Author Topic: Trying to learn more about “Tomato Pies”  (Read 68628 times)

0 Members and 1 Guest are viewing this topic.

Online norma427

  • Lifetime Member
  • Global Moderator
  • *
  • Posts: 22453
  • Location: Lancaster County, Pa.
    • learningknowledgetomakepizza
Re: Trying to learn more about “Tomato Pies”
« Reply #880 on: October 15, 2013, 10:15:06 PM »
Norma,

Your post as quoted above sent me back to the drawing board. But, this time, it was in respect of the Sloan dough. And, in that vein, I made two Sloan clone test dough balls. The results are in for the first Sloan clone test dough, which I will discuss below, and the results for the second Sloan clone test dough are pending, with completion of that test dough expected tomorrow. However, the results go beyond just a Sloan dough. The implications go beyond that specific dough, as will become evident below.

To refresh your memory, you will recall that you conducted several hydration bake tests with the large Sloan dough ball that you purchased from De Lorenzo/Sloan when you and Trenton Bill visited that location and had one of their pizzas. You might also recall that I did a similar hydration bake test with a Sloan clone test dough that I created, with results that were very similar to the results that you achieved with the last two hydration bake tests you conducted on the purchased Sloan dough ball. If we assume that our results were valid, those results suggested that De Lorenzo/Sloan was using a relatively low hydration value. What we did not know is what other ingredients beyond flour and water were used to make the Sloan dough. I think it is safe to say that yeast in some form, and most likely salt, were also ingredients used to make the Sloan dough. Sugar and oil would have been logical candidates, but there was no evidence of such use. I concluded from some number crunching that I conducted at the time using the expanded dough calculating tool that something in large quantity was needed in order to make the total numbers work. I decided that oil was perhaps the missing link. So, my latest tests were calculated to see if a low hydration dough with a lot of oil will together create a dough with a good balance of elasticity and extensibility, and hopefully with little or no bubbling of the dough and skin formed therefrom.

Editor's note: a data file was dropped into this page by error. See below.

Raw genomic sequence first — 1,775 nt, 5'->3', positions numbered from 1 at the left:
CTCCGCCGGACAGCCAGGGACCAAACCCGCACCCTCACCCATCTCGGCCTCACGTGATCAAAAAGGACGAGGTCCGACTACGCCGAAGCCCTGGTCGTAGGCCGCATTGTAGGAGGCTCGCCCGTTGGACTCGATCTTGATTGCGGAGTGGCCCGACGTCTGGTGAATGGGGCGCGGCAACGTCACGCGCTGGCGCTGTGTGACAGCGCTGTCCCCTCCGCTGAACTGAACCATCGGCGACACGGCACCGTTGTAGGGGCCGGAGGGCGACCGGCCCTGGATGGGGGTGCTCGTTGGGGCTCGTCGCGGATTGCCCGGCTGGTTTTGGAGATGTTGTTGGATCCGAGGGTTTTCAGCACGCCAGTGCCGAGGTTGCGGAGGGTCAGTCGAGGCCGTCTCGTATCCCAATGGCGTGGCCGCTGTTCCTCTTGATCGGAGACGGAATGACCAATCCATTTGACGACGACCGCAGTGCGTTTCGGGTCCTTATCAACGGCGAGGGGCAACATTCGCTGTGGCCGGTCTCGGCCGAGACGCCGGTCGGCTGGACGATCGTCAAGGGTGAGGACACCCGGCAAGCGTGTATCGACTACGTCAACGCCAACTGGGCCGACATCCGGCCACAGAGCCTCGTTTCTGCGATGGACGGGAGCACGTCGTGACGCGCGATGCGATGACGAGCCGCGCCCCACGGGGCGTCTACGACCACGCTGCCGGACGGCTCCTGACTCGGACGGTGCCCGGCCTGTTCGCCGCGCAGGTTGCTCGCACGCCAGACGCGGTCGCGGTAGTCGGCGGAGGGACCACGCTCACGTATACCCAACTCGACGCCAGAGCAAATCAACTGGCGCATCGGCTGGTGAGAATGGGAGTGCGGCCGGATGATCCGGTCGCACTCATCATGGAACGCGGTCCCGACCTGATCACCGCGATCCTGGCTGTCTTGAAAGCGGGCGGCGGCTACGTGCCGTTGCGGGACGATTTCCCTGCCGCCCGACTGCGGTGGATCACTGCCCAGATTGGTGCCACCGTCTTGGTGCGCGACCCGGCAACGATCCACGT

The first Sloan clone test dough was constituted as follows:

Flour (100%):
Water (53%):
IDY (0.40%):
Salt (1.75%):
Olive Oil (1%):
Vegetable (Soybean) Oil (4%):
Total (160.15%):
188.66 g  |  6.65 oz | 0.42 lbs
99.99 g  |  3.53 oz | 0.22 lbs (43 degrees F)
0.75 g | 0.03 oz | 0 lbs | 0.25 tsp | 0.08 tbsp
3.3 g | 0.12 oz | 0.01 lbs | 0.59 tsp | 0.2 tbsp
1.89 g | 0.07 oz | 0 lbs | 0.42 tsp | 0.14 tbsp
7.55 g | 0.27 oz | 0.02 lbs | 1.66 tsp | 0.55 tbsp
302.14 g | 10.66 oz | 0.67 lbs | TF = N/A
Note: The dough (10.5 ounces) is for a single 14" skin; the corresponding thickness factor = 0.0683; the bowl residue compensation = 1.5%

As you will see from the above formulation, I selected a hydration value of 53%. The oil was a blend of 1% olive oil and 4% vegetable oil, for a total of 5%. I could have used all vegetable oil, which might be what De Lorenzo/Sloan uses, but I decided to mimic the blend that De Lorenzo/Robbinsville is said to use. That way, I could compare the performance of the Sloan clone dough with the results I have gotten with my De Lorenzo/Robbinsville clone test doughs. I used 0.40% IDY because I was after a one-day cold fermented dough. For my test, I used KABF as supplemented with vital wheat gluten to achieve a protein content of 12.9%, which is the protein content of the Pillsbury Best Bakers Patent Flour. Procedurally, I made the dough using the same methodology as described in Reply 745 at http://www.pizzamaking.com/forum/index.php/topic,25401.msg281529.html#msg281529. Again, that would allow me to compare the performance of the Sloan clone dough with the De Lorenzo clone test doughs. Since you used 10.5 ounces of the Sloan dough to make your pizza, I used the same dough ball weight. That meant that the thickness factor of my Sloan clone test dough was the same as yours, 0.0682.